‘The Invisible Man’ Is a Chilling Reimagining that Centres the Trauma of Abuse

Images: Universal

Universal has had its ups and downs with the revamping of their classic horror movie line-up. I’m not going to get into it too much, but few years ago they had a plan to revitalise the Universal Classic Monsters, Universal’s Dark Universe, but it crumbled before anything could really get going. The Invisible Man was to be re-imagined with Johnny Depp in the title role, however, the movie never got off the ground after Tom Cruise’s The Mummy did not fair well with critics and at the box office.

Now, we are here to witness the rebirth of the Universal Monsters, with our classic monsters/villains/anti-heroes re-imagined for contemporary stories starting with Leigh Whannell’s take on The Invisible Man with The Haunting of Hill House star Oliver Jackson-Cohen in the titular role. If the following movies are anything like it, Universal may have a formula that cannot fail.

The Invisible Man from 1933 is the story of a genius scientist, Griffin, who discovers a way to become invisible. The experiment backfires as he is unable to reverse the effects, and he descends into madness. Unlike the film, the novel of the same name by H.G. Well’s always alluded to a preexisting psychosis, hence his intense fascination with optics. In Whannel’s take he runs with the idea of Griffin being the bad guy. We have Adrian Griffin (played by Jackson-Cohen who is not seen often but leaves an impression), a brilliant man who specialises in optics, but he is not the lead in our story. His wife, Cecilia Kass (Elisabeth Moss) leads the charge as she is his victim in an abusive marriage. The movie kicks off with Cecilia exacting a plan to escape the abuse, after she does Adrian supposedly kills himself. Shortly thereafter it has become clear that Adrian has figured out the key to invisibility and is now menacingly stalking and torturing Cecilia, but only Cecilia believes this.

Whannell’s film focuses on Adrian’s psychopathic nature through the eyes of Cecilia. There is certainly a film that could be made through Adrian’s perspective that still paints the same picture, Cecilia is his victim. However, Whannel priorities telling the story of The Invisible Man through the most terrifying lens, through the eyes of someone who cannot see her abuser. This narrative decision heightens the experience exponentially, sending shivers down your spine at the very prospect of Adrian hovering behind Cecilia at any given moment. It is never clear exactly where he is, but the feeling of not knowing where the danger is makes for a more compelling and vital experience.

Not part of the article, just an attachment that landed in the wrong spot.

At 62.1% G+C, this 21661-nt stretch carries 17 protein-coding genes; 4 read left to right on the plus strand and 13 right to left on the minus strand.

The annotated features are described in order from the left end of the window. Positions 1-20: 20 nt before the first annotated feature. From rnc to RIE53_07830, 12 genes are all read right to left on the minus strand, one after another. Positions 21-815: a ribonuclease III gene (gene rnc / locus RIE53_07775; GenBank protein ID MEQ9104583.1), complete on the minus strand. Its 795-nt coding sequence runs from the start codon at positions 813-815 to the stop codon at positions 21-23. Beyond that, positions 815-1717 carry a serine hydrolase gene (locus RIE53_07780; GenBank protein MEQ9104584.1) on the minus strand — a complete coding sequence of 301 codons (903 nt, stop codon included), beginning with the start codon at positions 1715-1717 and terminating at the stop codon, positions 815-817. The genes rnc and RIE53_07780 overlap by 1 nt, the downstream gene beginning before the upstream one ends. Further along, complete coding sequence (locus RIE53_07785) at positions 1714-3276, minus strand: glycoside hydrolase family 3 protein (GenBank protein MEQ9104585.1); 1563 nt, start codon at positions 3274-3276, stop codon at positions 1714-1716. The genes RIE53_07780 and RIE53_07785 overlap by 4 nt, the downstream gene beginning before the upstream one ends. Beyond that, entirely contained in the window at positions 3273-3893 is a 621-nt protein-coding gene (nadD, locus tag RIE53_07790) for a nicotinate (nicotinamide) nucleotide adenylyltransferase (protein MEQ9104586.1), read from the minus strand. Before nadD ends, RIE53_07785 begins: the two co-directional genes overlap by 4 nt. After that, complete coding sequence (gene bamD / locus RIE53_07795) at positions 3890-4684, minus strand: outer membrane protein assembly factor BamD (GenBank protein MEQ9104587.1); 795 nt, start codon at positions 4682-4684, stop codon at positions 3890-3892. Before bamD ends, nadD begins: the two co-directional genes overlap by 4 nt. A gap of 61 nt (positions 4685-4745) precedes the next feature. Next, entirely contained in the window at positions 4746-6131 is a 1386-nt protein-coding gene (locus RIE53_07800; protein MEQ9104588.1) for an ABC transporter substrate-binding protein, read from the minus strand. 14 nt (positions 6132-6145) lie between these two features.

The Invisible Man is not so much about genre-y aspects of this story, it is a cautionary tale of what it is like to be completely and utterly helpless to someone who means you harm. An intimate partner who is a constant danger to you. To use this classic horror tale to tell this story creates an experience that some people will never understand, and that some unfortunately do. Whannell zeroes in on one of the greatest horrors there ever was: being a woman. From the subtle unwanted remarks on your appearance by men you have just met to being in a relationship with a sadistic man, there is a great deal that women are unfortunately forced to face on a daily basis. And, Cecilia is grappling with how she ended up where she is and with a situation set up against her.